Dehydration and Hypohydration
This is an excerpt from Nutrition for Sport, Exercise, and Health by Marie Spano,Laura Kruskall & D. Travis Thomas.
Whereas dehydration refers to the process of losing body water, hypohydration is the uncompensated loss of body water. Depending on the amount of body fluid lost, hypohydration can be mild, moderate, or severe. Symptoms of mild to moderate hypohydration include thirst, dry mouth, low urine production, dry and cool skin, headache, muscle cramps, and dark urine (not to be confused with bright yellow or orange urine from B vitamins, carotene, or certain medications). Signs and symptoms of severe hypohydration include
- increased core body temperature,
- decreased blood pressure (hypotension),
- decreased sweat rate,
- rapid breathing,
- fast heartbeat,
- dizziness or lightheadedness,
- lack of urination,
- sunken eyes,
- dry, wrinkled skin that doesn't "bounce back" quickly when pitched,
- reduced stroke volume and cardiac output,
- reduced blood flow to muscles,
- exacerbated symptomatic exertional rhabdomyolysis (serious muscle injury), and
- increased risk of heat stroke and death.
Your hydration level might affect your ability to study and do well on tests. A body water loss of just 1 to 2 percent (1.5 - 3 lbs. for a 150-lb. person) can impair concentration and short-term memory, while increasing reaction time, moodiness, and anxiety.
During exercise, hypohydration occurs when fluid intake doesn't match water lost through sweat. Risk for hypohydration is greater in hot, humid environments and at altitude. Clothing, equipment, heat acclimatization, exercise intensity, exercise duration, body size, and individual variations in sweat rates all affect risk of hypohydration. With repeated exposures to hot environments, the body adapts to heat stress, and cardiac output and stroke volume returns to normal, sodium loss is conserved, and the risk for heat-related illness is reduced.
Sickle cell trait, cystic fibrosis, diabetes medications, diuretics, and laxatives increase risk of dehydration. Children and the elderly also have an increased risk of dehydration.
Will Supplements Make Me Dehydrated?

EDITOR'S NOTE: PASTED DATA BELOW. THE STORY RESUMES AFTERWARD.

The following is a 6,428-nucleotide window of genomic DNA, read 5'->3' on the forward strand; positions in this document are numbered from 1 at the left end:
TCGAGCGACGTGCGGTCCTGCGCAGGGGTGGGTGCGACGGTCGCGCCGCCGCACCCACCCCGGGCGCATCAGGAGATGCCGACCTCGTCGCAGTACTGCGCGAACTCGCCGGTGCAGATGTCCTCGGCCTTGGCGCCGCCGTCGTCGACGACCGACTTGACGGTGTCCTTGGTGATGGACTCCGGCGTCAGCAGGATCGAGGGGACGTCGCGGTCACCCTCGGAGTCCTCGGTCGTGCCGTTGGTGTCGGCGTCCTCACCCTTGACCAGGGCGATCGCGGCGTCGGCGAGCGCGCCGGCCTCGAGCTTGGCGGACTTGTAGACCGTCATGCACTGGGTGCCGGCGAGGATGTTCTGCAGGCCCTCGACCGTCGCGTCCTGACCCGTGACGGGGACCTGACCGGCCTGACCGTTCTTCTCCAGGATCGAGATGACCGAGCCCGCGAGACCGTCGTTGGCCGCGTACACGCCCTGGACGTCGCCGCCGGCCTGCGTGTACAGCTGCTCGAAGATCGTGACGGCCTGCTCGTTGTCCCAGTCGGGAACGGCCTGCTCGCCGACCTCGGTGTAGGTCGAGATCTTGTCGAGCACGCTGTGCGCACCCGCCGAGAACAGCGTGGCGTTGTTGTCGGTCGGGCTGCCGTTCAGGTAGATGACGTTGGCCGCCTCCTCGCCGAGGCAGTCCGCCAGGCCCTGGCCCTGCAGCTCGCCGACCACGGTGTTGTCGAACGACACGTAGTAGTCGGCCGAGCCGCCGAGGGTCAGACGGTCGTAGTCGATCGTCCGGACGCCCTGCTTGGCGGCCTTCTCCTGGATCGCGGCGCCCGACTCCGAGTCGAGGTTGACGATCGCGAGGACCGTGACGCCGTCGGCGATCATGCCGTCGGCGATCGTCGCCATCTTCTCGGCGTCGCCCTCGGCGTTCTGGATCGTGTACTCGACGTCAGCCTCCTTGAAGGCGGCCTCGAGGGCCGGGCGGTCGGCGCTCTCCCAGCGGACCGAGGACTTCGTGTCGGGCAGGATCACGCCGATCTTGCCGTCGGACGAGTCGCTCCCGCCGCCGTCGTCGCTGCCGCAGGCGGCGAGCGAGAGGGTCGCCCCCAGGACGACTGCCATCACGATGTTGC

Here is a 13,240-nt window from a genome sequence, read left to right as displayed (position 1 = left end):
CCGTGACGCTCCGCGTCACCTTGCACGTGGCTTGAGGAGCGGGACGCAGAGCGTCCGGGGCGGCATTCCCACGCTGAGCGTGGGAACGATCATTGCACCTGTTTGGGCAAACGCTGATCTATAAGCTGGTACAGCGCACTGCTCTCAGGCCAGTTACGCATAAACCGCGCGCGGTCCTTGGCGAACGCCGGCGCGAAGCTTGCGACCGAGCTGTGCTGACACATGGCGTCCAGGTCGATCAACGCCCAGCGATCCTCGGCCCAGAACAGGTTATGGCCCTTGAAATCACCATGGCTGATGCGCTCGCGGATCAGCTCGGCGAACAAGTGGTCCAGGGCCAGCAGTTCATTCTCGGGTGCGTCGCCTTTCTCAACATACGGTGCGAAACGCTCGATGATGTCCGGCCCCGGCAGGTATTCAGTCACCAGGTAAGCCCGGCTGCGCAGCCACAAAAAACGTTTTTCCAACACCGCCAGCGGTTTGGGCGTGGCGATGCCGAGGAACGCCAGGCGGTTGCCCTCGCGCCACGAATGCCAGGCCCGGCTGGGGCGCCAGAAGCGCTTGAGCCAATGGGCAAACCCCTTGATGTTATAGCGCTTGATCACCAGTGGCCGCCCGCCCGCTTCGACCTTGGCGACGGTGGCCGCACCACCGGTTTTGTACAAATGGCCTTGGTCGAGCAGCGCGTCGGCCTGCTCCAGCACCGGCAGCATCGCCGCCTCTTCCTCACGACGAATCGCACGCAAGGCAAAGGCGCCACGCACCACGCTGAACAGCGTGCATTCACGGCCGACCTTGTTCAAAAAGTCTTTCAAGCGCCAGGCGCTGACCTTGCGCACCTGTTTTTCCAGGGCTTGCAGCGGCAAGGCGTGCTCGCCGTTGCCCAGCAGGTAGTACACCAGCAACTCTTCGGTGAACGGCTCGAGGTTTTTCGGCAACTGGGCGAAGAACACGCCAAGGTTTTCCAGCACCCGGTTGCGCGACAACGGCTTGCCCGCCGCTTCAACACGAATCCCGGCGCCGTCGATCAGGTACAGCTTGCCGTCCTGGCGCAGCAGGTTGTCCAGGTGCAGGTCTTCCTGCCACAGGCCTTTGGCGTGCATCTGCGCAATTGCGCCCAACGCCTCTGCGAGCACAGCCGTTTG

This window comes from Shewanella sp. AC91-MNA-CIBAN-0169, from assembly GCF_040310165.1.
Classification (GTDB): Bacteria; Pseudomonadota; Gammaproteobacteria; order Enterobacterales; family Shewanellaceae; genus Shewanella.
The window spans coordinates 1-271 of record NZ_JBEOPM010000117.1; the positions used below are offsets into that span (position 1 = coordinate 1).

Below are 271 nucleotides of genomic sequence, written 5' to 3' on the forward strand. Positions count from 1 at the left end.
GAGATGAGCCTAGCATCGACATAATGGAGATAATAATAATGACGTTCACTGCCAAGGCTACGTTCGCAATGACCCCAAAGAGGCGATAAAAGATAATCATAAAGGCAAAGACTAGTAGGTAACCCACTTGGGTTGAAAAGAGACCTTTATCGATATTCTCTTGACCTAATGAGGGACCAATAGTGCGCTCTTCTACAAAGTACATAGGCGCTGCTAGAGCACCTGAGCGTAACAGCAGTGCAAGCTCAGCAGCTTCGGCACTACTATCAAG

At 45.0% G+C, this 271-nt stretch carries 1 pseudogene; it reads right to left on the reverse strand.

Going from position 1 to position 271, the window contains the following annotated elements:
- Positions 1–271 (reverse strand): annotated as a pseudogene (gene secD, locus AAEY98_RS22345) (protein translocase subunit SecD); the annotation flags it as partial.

Certain ingredients commonly found in detox products, cleanses, and weight-loss supplements will increase water lost through urine. Some of these products include uva ursi, dandelion (Taraxacum officinale), burdock root, horsetail, and hawthorn. Though many people believe creatine increases dehydration, no research supports this.
Several studies suggest children are at greater risk than adults for dehydration and heat illness. Children have more body surface area relative to their body weight, leading to greater heat gain from the environment. They have a lower sweat rate, and thus a decreased ability to dissipate heat through sweat (though this conserves body water) and higher skin temperature. Children also take longer to acclimatize to heat. Some studies suggest that children rehydrate as well as, if not better than, adults, whereas other studies show children, like adults, do not drink enough to adequately replace fluid losses in warm temperatures, even when they have sufficient access to fluids. However, sweat sodium concentration is lower in children than in adults, a factor that may help children retain fluid. Signs and symptoms of heat illness are presented in figure 8.4.
Figure 8.4 Heat illness.
Based on Binkley 2002.
Older adults do not have a sensitive thirst mechanism, so they generally drink less fluid than younger adults. In addition, the kidneys do not conserve water as well with age. Older individuals on certain medications might have increased fluid requirements or increased fluid losses. Some elderly people have limited access to food and fluids because of impaired motor skills, injuries, diseases, or surgeries that limit mobility. All these factors put the elderly at greater risk for heat stress, dehydration, and hypohydration.
Learn more about Nutrition for Sport, Exercise, and Health.More Excerpts From Nutrition for Sport
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